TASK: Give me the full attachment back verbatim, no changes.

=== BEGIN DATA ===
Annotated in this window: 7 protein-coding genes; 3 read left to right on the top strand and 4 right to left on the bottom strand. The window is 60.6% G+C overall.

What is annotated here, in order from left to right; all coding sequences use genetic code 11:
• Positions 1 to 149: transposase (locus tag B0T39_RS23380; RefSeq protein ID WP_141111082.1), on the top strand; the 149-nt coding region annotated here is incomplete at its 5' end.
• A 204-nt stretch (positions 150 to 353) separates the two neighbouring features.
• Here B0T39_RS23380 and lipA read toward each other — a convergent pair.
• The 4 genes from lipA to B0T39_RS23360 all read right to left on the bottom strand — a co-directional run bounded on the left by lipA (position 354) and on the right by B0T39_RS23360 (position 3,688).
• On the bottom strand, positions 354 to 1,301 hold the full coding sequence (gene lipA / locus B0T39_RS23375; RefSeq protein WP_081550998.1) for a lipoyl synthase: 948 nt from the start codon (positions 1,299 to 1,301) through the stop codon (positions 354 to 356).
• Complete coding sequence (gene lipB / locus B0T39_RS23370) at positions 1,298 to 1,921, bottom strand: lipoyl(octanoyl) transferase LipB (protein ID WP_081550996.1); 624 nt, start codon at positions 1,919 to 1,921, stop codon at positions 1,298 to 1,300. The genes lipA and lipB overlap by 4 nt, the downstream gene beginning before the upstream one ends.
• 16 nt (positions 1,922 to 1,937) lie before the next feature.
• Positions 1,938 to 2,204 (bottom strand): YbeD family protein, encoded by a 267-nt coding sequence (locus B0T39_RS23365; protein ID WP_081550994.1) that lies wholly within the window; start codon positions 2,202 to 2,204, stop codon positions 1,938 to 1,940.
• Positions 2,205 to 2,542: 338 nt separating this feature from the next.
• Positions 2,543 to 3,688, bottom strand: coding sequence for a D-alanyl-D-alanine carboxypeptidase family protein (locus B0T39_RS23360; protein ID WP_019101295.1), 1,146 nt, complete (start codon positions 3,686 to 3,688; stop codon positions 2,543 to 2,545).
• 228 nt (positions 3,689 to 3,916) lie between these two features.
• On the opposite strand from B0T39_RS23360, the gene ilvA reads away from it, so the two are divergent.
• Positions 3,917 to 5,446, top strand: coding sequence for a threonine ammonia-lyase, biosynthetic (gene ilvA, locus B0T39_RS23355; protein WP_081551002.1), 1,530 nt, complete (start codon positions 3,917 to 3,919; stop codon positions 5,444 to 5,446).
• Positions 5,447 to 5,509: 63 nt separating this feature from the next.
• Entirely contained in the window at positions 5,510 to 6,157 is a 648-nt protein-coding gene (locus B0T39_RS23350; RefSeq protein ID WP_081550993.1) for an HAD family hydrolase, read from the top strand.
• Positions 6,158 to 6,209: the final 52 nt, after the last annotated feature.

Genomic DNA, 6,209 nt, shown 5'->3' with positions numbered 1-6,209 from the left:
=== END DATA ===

Annotated in this window: 7 protein-coding genes; 3 read left to right on the top strand and 4 right to left on the bottom strand. The window is 60.6% G+C overall.

What is annotated here, in order from left to right; all coding sequences use genetic code 11:
• Positions 1 to 149: transposase (locus tag B0T39_RS23380; RefSeq protein ID WP_141111082.1), on the top strand; the 149-nt coding region annotated here is incomplete at its 5' end.
• A 204-nt stretch (positions 150 to 353) separates the two neighbouring features.
• Here B0T39_RS23380 and lipA read toward each other — a convergent pair.
• The 4 genes from lipA to B0T39_RS23360 all read right to left on the bottom strand — a co-directional run bounded on the left by lipA (position 354) and on the right by B0T39_RS23360 (position 3,688).
• On the bottom strand, positions 354 to 1,301 hold the full coding sequence (gene lipA / locus B0T39_RS23375; RefSeq protein WP_081550998.1) for a lipoyl synthase: 948 nt from the start codon (positions 1,299 to 1,301) through the stop codon (positions 354 to 356).
• Complete coding sequence (gene lipB / locus B0T39_RS23370) at positions 1,298 to 1,921, bottom strand: lipoyl(octanoyl) transferase LipB (protein ID WP_081550996.1); 624 nt, start codon at positions 1,919 to 1,921, stop codon at positions 1,298 to 1,300. The genes lipA and lipB overlap by 4 nt, the downstream gene beginning before the upstream one ends.
• 16 nt (positions 1,922 to 1,937) lie before the next feature.
• Positions 1,938 to 2,204 (bottom strand): YbeD family protein, encoded by a 267-nt coding sequence (locus B0T39_RS23365; protein ID WP_081550994.1) that lies wholly within the window; start codon positions 2,202 to 2,204, stop codon positions 1,938 to 1,940.
• Positions 2,205 to 2,542: 338 nt separating this feature from the next.
• Positions 2,543 to 3,688, bottom strand: coding sequence for a D-alanyl-D-alanine carboxypeptidase family protein (locus B0T39_RS23360; protein ID WP_019101295.1), 1,146 nt, complete (start codon positions 3,686 to 3,688; stop codon positions 2,543 to 2,545).
• 228 nt (positions 3,689 to 3,916) lie between these two features.
• On the opposite strand from B0T39_RS23360, the gene ilvA reads away from it, so the two are divergent.
• Positions 3,917 to 5,446, top strand: coding sequence for a threonine ammonia-lyase, biosynthetic (gene ilvA, locus B0T39_RS23355; protein WP_081551002.1), 1,530 nt, complete (start codon positions 3,917 to 3,919; stop codon positions 5,444 to 5,446).
• Positions 5,447 to 5,509: 63 nt separating this feature from the next.
• Entirely contained in the window at positions 5,510 to 6,157 is a 648-nt protein-coding gene (locus B0T39_RS23350; RefSeq protein ID WP_081550993.1) for an HAD family hydrolase, read from the top strand.
• Positions 6,158 to 6,209: the final 52 nt, after the last annotated feature.

Genomic DNA, 6,209 nt, shown 5'->3' with positions numbered 1-6,209 from the left: